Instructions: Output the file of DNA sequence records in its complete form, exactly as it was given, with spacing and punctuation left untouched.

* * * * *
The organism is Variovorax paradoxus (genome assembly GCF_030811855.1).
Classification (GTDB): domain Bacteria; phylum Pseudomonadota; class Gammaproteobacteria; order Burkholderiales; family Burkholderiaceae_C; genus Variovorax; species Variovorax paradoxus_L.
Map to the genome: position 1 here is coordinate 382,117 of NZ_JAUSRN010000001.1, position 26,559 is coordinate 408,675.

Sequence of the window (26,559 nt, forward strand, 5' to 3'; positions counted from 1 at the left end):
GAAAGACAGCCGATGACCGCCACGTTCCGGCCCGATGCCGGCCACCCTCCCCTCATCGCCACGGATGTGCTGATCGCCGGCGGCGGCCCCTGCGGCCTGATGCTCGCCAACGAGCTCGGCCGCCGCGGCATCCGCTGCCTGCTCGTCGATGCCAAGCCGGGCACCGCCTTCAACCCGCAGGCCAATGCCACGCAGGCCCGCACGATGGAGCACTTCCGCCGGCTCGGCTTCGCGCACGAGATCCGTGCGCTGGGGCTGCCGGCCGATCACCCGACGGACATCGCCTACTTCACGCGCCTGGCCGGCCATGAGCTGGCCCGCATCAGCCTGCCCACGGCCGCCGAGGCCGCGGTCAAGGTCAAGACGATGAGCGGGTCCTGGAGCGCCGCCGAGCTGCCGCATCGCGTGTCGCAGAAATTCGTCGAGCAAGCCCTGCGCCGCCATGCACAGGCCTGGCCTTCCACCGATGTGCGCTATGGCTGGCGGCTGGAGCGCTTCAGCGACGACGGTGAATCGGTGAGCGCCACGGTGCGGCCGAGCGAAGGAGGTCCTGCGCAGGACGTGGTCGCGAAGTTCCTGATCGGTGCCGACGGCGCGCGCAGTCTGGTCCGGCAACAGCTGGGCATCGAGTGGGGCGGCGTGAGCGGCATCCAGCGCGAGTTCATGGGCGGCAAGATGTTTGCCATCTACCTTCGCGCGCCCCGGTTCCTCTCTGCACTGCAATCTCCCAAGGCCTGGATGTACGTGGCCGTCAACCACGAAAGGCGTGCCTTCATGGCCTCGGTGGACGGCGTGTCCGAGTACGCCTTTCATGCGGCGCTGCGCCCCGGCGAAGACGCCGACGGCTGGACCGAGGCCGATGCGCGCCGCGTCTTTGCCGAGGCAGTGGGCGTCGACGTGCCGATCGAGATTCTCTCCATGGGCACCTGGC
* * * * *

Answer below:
The organism is Variovorax paradoxus (genome assembly GCF_030811855.1).
Classification (GTDB): domain Bacteria; phylum Pseudomonadota; class Gammaproteobacteria; order Burkholderiales; family Burkholderiaceae_C; genus Variovorax; species Variovorax paradoxus_L.
Map to the genome: position 1 here is coordinate 382,117 of NZ_JAUSRN010000001.1, position 26,559 is coordinate 408,675.

Sequence of the window (26,559 nt, forward strand, 5' to 3'; positions counted from 1 at the left end):
GAAAGACAGCCGATGACCGCCACGTTCCGGCCCGATGCCGGCCACCCTCCCCTCATCGCCACGGATGTGCTGATCGCCGGCGGCGGCCCCTGCGGCCTGATGCTCGCCAACGAGCTCGGCCGCCGCGGCATCCGCTGCCTGCTCGTCGATGCCAAGCCGGGCACCGCCTTCAACCCGCAGGCCAATGCCACGCAGGCCCGCACGATGGAGCACTTCCGCCGGCTCGGCTTCGCGCACGAGATCCGTGCGCTGGGGCTGCCGGCCGATCACCCGACGGACATCGCCTACTTCACGCGCCTGGCCGGCCATGAGCTGGCCCGCATCAGCCTGCCCACGGCCGCCGAGGCCGCGGTCAAGGTCAAGACGATGAGCGGGTCCTGGAGCGCCGCCGAGCTGCCGCATCGCGTGTCGCAGAAATTCGTCGAGCAAGCCCTGCGCCGCCATGCACAGGCCTGGCCTTCCACCGATGTGCGCTATGGCTGGCGGCTGGAGCGCTTCAGCGACGACGGTGAATCGGTGAGCGCCACGGTGCGGCCGAGCGAAGGAGGTCCTGCGCAGGACGTGGTCGCGAAGTTCCTGATCGGTGCCGACGGCGCGCGCAGTCTGGTCCGGCAACAGCTGGGCATCGAGTGGGGCGGCGTGAGCGGCATCCAGCGCGAGTTCATGGGCGGCAAGATGTTTGCCATCTACCTTCGCGCGCCCCGGTTCCTCTCTGCACTGCAATCTCCCAAGGCCTGGATGTACGTGGCCGTCAACCACGAAAGGCGTGCCTTCATGGCCTCGGTGGACGGCGTGTCCGAGTACGCCTTTCATGCGGCGCTGCGCCCCGGCGAAGACGCCGACGGCTGGACCGAGGCCGATGCGCGCCGCGTCTTTGCCGAGGCAGTGGGCGTCGACGTGCCGATCGAGATTCTCTCCATGGGCACCTGGC